New league ignores local talent

Saskatchewan Roughrider and former Gael Shomari Williams looks at Canada’s first-ever pro basketball league


I was really excited when I heard about a pro basketball league coming to Canada. When the news broke, I immediately thought about the possibility of Canadian players living out their dreams at home.

But when the National Basketball League of Canada (NBL) started its inaugural season on Oct. 29, there were only 15 Canadian players on league rosters.

With almost 90 players on seven teams across five different provinces, the country’s only pro basketball league should be a chance for league officials to use Canadian personnel to create a truly national basketball culture. But this isn’t what’s happening.

As a Canadian Football League player, I found it odd that the NBL promoted itself as a Canadian league and held a Canadian draft but wasn’t going to use Canadian players. League rules require only two Canadians on a 12-man roster, so the majority of players are American. There’s a place for imported talent in the NBL — but it shouldn’t come at the expense of local players.

In the CFL, game-day rosters must consist of 19 import players and 20 non-import players — of those 20 non-imports, seven of them have to be starters. These restrictions force teams to develop Canadian talent and allow the CFL to brand itself as a truly Canadian league.

Canadian fans like these rules. Here in Saskatchewan, the most popular Roughriders players other than quarterback Darian Durant are the home-grown ones. Our wide receiver Andy Fantuz, from Chatam, Ontario, has the highest-selling jersey in the league.

The CFL’s success proves that when you have a strong professional league that uses local talent, it will trickle down to university and youth levels. Teenagers play competitive high school football and elite players use Canadian Interuniversity Sport football to pursue professional careers.

Earlier this year, 18-year old running back Tyler Varga turned down multiple NCAA scholarship offers to play for the Western Mustangs. Without a strong pro league, Varga wouldn’t have had any incentive to stay in Canada.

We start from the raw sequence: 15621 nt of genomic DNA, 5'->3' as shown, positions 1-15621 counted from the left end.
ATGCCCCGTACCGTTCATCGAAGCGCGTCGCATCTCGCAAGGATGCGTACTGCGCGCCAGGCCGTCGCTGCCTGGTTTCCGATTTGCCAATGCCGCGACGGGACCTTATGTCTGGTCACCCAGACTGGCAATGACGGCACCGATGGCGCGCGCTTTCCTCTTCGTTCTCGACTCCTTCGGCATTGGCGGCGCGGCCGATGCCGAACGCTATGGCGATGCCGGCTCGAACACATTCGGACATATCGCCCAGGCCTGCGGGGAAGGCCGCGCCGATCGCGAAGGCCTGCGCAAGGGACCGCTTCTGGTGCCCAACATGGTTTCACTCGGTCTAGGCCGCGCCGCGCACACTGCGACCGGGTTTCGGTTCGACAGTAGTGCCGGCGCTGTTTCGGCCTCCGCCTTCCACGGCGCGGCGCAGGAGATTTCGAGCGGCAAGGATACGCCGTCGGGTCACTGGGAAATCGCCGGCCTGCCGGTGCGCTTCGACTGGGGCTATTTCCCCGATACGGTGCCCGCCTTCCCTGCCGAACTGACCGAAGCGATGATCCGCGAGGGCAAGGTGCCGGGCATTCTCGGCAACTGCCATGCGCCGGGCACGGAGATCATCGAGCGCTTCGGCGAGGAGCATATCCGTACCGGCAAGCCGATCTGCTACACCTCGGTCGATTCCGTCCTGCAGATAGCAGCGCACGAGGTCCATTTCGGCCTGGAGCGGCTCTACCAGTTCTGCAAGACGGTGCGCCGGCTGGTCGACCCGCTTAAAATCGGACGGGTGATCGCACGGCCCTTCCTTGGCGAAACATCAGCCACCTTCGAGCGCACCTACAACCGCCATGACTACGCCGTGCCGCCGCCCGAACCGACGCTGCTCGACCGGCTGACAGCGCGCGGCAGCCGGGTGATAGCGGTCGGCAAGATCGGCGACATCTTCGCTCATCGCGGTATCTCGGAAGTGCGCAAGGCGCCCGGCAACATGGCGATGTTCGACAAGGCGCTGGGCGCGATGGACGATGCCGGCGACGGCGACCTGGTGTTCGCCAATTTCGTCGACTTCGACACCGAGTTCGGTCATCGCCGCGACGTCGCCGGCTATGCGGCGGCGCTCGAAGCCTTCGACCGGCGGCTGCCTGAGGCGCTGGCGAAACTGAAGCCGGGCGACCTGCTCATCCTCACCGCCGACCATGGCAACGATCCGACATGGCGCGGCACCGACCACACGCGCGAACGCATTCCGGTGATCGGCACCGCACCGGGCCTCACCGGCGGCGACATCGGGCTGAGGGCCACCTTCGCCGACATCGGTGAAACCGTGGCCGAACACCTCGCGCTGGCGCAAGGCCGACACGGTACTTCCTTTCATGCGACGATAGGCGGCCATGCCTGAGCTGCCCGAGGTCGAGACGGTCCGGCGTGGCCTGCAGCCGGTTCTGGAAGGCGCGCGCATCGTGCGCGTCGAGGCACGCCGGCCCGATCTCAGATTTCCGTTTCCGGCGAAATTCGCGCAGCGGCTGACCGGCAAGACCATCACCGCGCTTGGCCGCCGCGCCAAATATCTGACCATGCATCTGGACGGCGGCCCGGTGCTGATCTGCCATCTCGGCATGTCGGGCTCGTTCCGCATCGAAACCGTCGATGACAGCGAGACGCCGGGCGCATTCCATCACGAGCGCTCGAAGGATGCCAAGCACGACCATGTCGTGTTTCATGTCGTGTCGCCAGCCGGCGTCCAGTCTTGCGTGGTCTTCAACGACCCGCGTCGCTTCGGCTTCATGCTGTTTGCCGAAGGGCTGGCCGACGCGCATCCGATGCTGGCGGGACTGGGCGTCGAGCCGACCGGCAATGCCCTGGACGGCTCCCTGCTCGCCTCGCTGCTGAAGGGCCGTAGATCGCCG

The NBL has an obligation to its shareholders to put the best product on the court because its objective is to make money and to put people in the stands. But it’s a slap in the face that the NBL values imported talent more than the talent we have in Canada — especially considering the league’s financial restrictions.

With a salary cap of $150,000 per team, the league doesn’t have the resources to entice players who could sign lucrative contracts in Europe. So if you’re not attracting top import players, why not just use local ones?

NBL officials should look at the example being set overseas, where pro European basketball leagues use import restrictions to ensure that the majority of players are home-grown. This method has developed players talented enough to win Olympic medals and play in the NBA.

The NBL has a chance to do something special and create a truly Canadian league — it has a chance to make a made-in-Canada product. But with so few Canadians, they haven’t done that yet.

In order for Canadian basketball players to prove themselves, someone has to be willing to give them a chance. If they can’t find support in their own backyard, where are they supposed to look?

All final editorial decisions are made by the Editor(s)-in-Chief and/or the Managing Editor. Authors should not be contacted, targeted, or harassed under any circumstances. If you have any grievances with this article, please direct your comments to

When commenting, be considerate and respectful of writers and fellow commenters. Try to stay on topic. Spam and comments that are hateful or discriminatory will be deleted. Our full commenting policy can be read here.